From Rolling Stone's Taibblog:
While America focused on New Hampshire, a classic example of revolving-door politics took place in Washington, going almost completely unnoticed. It’s a move that ranks up there with the hire of Louisiana congressman Billy Tauzin to head the pharmaceutical lobbying conglomerate PhRMA -- at a salary of over $2 million a year -- immediately after Tauzin helped ram through the Medicare Prescription Drug Bill, a huge handout to the pharmaceutical industry.See also:
In this case, the hire involves Walter Lukken, who toward the end of the Bush years was the acting head of the Commodity Futures Trading Commission. As the chief regulator of the commodities markets, it was Lukken’s job to spot and combat speculative abuses and manipulations that might have led to artificial price hikes and other disruptions.
In 2008, the last full year of his tenure, Lukken presided over some of the worst chaos in the commodities markets in recent history, with major disruptions in the markets for food products like wheat, cotton, soybeans, and rice, and energy commodities like oil.
Most notoriously, 2008 saw a historic spike in the price of oil futures, an enormously destructive speculative bubble that peaked in July of that year at the lunatic high price of $146 per barrel (Goldman, Sachs at the height of the mania was telling investors oil might go to $200 a barrel).
It was Lukken’s job to spot the speculative abuses leading to disruptions like that bubble, but he didn’t do it. Instead, he repeatedly insisted that there was nothing untoward going on, most notoriously through testimony before the House and the Senate at the height of the oil boom.
In testimony that summer, Lukken continually insisted that the price surge was due to normal supply-and-demand forces, ignoring the far more obvious explanation of a massive inflow of cash from commodity index speculators.
Despite data showing that the amount of commodity index speculation had grown from $13 billion in 2003 to more than $260 billion as of March 2008 -- in other words, the amount of money betting on a rise in commodity prices had risen by a factor of twenty during that time -- Lukken on May 7, 2008 told the Senate that a more likely explanation for the surge could be found in the growth of industrial demand from places like China, and also, get this, in changes in the weather:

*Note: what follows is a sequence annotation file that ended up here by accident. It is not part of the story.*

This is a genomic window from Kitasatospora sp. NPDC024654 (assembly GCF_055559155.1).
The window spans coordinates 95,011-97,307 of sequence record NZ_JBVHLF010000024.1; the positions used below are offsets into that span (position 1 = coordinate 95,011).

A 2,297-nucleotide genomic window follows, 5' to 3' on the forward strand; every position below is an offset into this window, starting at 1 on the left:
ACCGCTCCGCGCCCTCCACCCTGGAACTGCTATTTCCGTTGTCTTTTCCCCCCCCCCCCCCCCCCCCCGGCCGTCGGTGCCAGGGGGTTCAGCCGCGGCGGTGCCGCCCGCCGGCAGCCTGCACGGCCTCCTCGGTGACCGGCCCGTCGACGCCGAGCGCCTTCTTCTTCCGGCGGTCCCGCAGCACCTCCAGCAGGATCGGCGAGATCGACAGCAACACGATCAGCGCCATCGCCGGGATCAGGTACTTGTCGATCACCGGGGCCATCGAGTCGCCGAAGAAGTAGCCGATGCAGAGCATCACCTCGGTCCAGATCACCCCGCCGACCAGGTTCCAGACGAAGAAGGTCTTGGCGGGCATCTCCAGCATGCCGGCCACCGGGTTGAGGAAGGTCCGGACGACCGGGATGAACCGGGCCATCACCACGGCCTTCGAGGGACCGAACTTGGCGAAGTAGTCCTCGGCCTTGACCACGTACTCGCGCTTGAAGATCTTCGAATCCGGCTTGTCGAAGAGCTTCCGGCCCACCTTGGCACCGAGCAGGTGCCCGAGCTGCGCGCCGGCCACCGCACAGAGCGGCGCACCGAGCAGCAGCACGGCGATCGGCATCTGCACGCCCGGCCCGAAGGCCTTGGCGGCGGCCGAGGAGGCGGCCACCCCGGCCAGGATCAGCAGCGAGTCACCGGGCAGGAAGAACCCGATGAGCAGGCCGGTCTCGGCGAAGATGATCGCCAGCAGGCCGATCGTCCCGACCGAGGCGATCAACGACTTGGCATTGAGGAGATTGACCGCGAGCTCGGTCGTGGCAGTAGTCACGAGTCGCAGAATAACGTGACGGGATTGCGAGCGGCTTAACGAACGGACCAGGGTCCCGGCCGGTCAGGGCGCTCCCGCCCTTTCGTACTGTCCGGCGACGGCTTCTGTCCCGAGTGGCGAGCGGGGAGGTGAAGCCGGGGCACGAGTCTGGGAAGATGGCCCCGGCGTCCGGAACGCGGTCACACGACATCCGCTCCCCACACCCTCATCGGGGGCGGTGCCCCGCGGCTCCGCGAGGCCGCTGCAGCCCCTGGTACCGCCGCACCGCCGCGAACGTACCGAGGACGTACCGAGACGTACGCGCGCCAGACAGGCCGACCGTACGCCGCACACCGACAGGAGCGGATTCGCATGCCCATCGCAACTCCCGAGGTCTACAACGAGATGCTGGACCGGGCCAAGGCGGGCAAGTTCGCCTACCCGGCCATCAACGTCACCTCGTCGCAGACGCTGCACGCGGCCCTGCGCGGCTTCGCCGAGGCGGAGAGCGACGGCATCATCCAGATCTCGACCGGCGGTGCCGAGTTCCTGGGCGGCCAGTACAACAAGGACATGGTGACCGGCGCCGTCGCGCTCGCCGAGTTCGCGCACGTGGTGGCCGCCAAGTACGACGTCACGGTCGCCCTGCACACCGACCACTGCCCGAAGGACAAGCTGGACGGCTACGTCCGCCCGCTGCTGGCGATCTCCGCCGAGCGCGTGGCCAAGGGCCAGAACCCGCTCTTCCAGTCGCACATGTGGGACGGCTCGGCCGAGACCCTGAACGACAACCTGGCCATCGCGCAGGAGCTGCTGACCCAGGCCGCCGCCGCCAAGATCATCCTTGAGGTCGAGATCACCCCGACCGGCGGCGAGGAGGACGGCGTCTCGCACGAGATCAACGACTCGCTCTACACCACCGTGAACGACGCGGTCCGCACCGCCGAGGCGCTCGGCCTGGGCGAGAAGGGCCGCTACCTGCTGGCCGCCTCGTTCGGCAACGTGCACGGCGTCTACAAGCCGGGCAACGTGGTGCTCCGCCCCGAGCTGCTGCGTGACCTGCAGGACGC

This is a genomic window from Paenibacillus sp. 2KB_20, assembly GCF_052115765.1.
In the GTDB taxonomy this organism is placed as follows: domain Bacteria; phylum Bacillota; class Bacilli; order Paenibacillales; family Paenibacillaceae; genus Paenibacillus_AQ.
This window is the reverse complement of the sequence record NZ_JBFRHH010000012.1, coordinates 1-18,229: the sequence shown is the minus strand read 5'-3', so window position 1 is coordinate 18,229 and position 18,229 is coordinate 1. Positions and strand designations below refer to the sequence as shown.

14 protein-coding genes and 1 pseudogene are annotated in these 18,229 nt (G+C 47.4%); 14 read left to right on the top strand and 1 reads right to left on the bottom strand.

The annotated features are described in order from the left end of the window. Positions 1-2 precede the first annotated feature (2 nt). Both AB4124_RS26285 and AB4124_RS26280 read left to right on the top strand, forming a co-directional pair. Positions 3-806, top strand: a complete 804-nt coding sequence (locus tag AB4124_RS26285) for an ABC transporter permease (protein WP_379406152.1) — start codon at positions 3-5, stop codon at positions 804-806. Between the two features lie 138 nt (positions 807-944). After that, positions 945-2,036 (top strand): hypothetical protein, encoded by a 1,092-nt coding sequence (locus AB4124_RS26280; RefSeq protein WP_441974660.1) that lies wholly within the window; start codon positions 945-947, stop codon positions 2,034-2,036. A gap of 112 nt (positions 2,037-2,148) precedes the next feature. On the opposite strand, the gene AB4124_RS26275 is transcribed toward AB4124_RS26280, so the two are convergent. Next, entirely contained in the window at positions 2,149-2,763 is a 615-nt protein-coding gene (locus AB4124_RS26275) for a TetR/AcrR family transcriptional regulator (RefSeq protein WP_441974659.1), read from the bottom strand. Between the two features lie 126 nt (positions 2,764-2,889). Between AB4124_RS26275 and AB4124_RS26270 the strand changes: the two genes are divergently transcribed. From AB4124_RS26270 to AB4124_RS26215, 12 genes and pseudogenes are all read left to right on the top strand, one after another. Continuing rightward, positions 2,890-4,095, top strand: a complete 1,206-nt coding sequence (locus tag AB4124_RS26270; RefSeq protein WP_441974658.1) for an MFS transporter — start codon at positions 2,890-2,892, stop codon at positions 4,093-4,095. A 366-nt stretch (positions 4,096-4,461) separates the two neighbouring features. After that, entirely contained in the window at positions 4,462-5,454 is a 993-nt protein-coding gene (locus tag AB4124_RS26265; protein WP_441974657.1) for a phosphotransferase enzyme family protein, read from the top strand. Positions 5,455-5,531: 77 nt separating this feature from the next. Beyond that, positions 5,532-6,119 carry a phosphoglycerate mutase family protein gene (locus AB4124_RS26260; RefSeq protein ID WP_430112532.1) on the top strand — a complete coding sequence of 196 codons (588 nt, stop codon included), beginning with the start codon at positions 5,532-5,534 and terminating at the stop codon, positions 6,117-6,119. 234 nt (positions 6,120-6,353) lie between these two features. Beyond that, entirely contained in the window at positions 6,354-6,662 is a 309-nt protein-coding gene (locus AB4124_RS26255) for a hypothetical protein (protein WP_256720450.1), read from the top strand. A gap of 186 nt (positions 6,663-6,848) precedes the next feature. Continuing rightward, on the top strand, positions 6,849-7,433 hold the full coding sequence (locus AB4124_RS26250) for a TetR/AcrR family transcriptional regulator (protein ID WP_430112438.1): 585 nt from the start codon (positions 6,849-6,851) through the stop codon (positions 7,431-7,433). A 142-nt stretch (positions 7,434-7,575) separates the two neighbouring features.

These are extraordinary times for our markets with commodity futures prices at unprecedented levels. In the last three months, the agricultural staples of wheat, corn, soybeans, rice and oats have hit all-time highs. We have also witnessed record prices in crude oil, gasoline and other related energy products. Broadly speaking, the falling dollar, strong demand from the emerging world economies, global political unrest, detrimental weather and ethanol mandates have driven up commodity futures prices across-the-board.On top of these trends, the emergence of the sub-prime crisis last summer led investors to increasingly seek portfolio exposure in commodity futures. As the federal regulator of these products, the CFTC is closely monitoring these growing markets to ensure they are working properly for farmers, investors, and consumers. To date, CFTC staff analysis indicates that the current higher futures prices generally are not a result of manipulative forces.By insisting that the spike was “not a result of manipulative forces,” Lukken helped Wall Street in its efforts to avoid reforms that might have prevented such abuses, like the closing of a series of loopholes and exemptions that allowed a handful of major speculators to play a lopsided role in the setting of commodity prices.
So what was Lukken’s reward for helping the financial services industry avoid such reforms? Well, Lukken has just been named to head the Futures Industry Association, or FIA, the chief lobbying arm of futures investors....MORE
"How Institutional Investors Destabilize Commodity Markets"